Rubbing out previous costs of shellac is a common problem. This can be caused by the pad being too wet or going over the same area too often, or not waiting long enough between sessions, or just not quite enough oil. It really depends on how bad the problem is, and what shellac you used, on how easy it is to fix. Darker shellac will be more difficult because you will need to match the colour of the patch with the surrounds. Often it is just a matter of lightly sanding with 1200 wet/dry and going over it with the pad a few times. You might need to repeat this a number of times before the patch disappears. Bad patches will require more aggressive sanding, and sometimes the only solution is to take most of the shellac off and start again. You usually only need to start again if you are using dark shellac and can't match the colours. Don't panic, it can be fixed fairly easily.
    Peter Coombe - mandolins, mandolas and guitars
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  10. #10
    Registered User Andy Morton's Avatar
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    Default Re: French Polish Final Coats

    You may want to check out this Youtube set of videos by "Steve," where he shares his FP technique...this helped me a lot.

    http://www.youtube.com/watch?v=a159B...feature=fvwrel

    Andy

  11. #11

    Default Re: French Polish Final Coats

    That link is spam.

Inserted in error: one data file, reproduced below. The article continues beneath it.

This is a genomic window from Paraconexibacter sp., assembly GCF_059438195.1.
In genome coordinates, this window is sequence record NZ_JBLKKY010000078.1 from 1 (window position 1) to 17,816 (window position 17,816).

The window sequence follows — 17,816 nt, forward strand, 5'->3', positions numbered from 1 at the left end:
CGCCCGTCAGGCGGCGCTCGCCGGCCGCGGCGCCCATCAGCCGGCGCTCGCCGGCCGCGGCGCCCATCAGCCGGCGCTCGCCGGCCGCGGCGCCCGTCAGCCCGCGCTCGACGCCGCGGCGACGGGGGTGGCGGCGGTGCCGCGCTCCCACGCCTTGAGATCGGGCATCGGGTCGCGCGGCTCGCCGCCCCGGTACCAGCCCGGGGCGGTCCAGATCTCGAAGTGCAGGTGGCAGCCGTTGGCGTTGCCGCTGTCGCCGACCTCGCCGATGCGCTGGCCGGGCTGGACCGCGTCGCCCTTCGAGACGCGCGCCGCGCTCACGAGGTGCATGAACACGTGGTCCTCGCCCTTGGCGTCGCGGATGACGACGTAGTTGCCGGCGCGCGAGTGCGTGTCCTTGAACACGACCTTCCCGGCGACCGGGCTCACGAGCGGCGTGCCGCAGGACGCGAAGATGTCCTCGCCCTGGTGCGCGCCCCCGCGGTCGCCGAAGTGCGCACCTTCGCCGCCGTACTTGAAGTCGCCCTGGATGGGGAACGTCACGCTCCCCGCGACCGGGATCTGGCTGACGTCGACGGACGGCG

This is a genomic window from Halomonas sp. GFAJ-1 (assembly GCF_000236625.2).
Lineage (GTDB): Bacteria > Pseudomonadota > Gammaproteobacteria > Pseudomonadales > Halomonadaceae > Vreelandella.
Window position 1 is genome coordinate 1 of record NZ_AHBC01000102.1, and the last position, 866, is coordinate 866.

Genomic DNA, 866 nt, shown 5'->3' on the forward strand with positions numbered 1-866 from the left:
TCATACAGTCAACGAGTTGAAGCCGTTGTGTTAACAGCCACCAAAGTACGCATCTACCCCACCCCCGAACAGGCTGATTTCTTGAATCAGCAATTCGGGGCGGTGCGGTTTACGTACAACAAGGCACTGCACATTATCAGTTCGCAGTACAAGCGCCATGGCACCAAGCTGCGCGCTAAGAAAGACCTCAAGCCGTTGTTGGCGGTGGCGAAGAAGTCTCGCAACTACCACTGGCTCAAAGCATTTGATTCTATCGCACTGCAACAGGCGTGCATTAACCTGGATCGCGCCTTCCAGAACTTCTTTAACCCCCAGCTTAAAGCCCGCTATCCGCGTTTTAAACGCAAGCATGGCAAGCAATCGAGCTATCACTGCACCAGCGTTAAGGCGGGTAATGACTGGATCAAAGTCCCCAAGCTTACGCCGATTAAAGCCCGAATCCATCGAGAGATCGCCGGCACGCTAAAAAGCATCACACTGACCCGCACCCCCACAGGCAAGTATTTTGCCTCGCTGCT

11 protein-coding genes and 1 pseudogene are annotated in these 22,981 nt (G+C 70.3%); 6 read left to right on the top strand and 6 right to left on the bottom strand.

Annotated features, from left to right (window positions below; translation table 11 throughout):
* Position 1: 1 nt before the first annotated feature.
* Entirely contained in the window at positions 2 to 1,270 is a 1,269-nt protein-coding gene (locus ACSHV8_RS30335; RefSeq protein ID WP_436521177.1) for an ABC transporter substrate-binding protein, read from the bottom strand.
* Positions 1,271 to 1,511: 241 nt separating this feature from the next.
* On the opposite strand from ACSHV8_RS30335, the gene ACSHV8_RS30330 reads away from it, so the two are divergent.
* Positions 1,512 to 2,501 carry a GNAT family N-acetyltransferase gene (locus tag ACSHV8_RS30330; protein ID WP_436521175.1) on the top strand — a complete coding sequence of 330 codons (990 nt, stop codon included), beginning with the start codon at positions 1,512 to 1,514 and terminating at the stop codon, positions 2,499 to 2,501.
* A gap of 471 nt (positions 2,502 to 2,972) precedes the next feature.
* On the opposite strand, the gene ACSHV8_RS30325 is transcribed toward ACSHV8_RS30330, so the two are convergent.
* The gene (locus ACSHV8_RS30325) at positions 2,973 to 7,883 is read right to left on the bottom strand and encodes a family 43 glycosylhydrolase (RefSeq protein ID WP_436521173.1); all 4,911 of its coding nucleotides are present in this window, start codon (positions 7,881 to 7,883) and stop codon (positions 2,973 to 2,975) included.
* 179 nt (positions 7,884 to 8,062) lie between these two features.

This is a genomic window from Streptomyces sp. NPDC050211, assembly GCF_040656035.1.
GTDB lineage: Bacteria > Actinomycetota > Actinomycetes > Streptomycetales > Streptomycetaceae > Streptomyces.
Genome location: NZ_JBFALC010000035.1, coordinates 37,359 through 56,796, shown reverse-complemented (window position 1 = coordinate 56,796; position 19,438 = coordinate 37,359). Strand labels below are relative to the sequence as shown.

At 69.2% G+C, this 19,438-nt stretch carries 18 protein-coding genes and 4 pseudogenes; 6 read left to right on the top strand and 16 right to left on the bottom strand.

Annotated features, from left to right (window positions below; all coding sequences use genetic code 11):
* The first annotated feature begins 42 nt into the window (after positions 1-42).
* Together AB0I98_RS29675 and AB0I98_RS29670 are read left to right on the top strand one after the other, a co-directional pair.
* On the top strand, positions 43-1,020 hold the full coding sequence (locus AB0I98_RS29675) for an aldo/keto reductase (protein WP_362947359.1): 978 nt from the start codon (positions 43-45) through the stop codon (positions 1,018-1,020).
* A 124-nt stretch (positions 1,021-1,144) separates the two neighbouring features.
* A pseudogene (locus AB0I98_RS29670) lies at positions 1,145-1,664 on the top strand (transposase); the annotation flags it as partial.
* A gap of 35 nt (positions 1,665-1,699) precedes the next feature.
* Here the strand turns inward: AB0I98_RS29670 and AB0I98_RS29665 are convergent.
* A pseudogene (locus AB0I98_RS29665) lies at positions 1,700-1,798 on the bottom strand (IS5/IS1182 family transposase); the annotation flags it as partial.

Here's a good one:
    [URL="https://www.guitarsint.com/article/Introduction_How_To_French_Polish_Classical_Guitar s"]

    https://www.guitarsint.com/article/I...ssical_Guitars

    Luthiers Merc Intl (LMII) is good as well

    https://www.lmii.com/blog/2017/10/07...polish-finish/

  12. #12
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    Default Re: French Polish Final Coats

    Quote Originally Posted by bmac View Post
    Another suggestion from my experience in the printing industry.... You can buy lint-free cotton cloth rags in bulk from printing suppliers... However the very best rags for applying finish or rubbing finish are from 100% cotton underwear which has been washed about 400 times during its lifetime. In that number of washes virtually all the lint is gone and the rag is as close to lint free as possible. Any other material as rags will simply not work anywhere near as well, if at all..

    Another suggestion for applying a finish is when wiping a finish on use lighter and lighter pressure and almost no pressure during the final wipes during each application... This is a matter of "feel" and is hard to explain but you will see and understand that some methods of wiping apply lint while a lighter touch, especially during the end wiping of an application (with a cotton rag) lifts the lint off the surface like magic.... As a teacher I would sometimes demonstrate this when teaching printing and my students were amazed that you could actually control lint through touch. In my years in the printing industry good cotton rags were like gold!!!

    "100% cotton underwear which has been washed about 400 times during its lifetime"